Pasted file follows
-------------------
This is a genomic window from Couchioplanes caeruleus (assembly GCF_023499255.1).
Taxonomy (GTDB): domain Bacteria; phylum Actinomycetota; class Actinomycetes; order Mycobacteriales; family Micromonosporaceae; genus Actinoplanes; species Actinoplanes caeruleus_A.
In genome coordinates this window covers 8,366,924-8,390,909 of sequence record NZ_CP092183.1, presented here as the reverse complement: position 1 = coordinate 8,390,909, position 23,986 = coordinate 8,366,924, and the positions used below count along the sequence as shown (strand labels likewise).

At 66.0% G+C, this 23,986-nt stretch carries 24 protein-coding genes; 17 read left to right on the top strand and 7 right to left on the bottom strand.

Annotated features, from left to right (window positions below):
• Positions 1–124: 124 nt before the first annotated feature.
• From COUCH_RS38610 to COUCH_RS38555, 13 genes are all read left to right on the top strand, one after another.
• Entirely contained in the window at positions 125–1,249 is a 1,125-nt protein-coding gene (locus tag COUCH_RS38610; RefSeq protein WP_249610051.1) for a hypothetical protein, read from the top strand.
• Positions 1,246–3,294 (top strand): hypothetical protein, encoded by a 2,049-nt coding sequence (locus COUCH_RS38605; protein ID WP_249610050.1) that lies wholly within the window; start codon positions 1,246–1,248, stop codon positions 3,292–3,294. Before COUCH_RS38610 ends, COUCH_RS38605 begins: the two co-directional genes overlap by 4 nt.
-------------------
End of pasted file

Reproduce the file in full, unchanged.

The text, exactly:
This is a genomic window from Couchioplanes caeruleus (assembly GCF_023499255.1).
Taxonomy (GTDB): domain Bacteria; phylum Actinomycetota; class Actinomycetes; order Mycobacteriales; family Micromonosporaceae; genus Actinoplanes; species Actinoplanes caeruleus_A.
In genome coordinates this window covers 8,366,924-8,390,909 of sequence record NZ_CP092183.1, presented here as the reverse complement: position 1 = coordinate 8,390,909, position 23,986 = coordinate 8,366,924, and the positions used below count along the sequence as shown (strand labels likewise).

At 66.0% G+C, this 23,986-nt stretch carries 24 protein-coding genes; 17 read left to right on the top strand and 7 right to left on the bottom strand.

Annotated features, from left to right (window positions below):
• Positions 1–124: 124 nt before the first annotated feature.
• From COUCH_RS38610 to COUCH_RS38555, 13 genes are all read left to right on the top strand, one after another.
• Entirely contained in the window at positions 125–1,249 is a 1,125-nt protein-coding gene (locus tag COUCH_RS38610; RefSeq protein WP_249610051.1) for a hypothetical protein, read from the top strand.
• Positions 1,246–3,294 (top strand): hypothetical protein, encoded by a 2,049-nt coding sequence (locus COUCH_RS38605; protein ID WP_249610050.1) that lies wholly within the window; start codon positions 1,246–1,248, stop codon positions 3,292–3,294. Before COUCH_RS38610 ends, COUCH_RS38605 begins: the two co-directional genes overlap by 4 nt.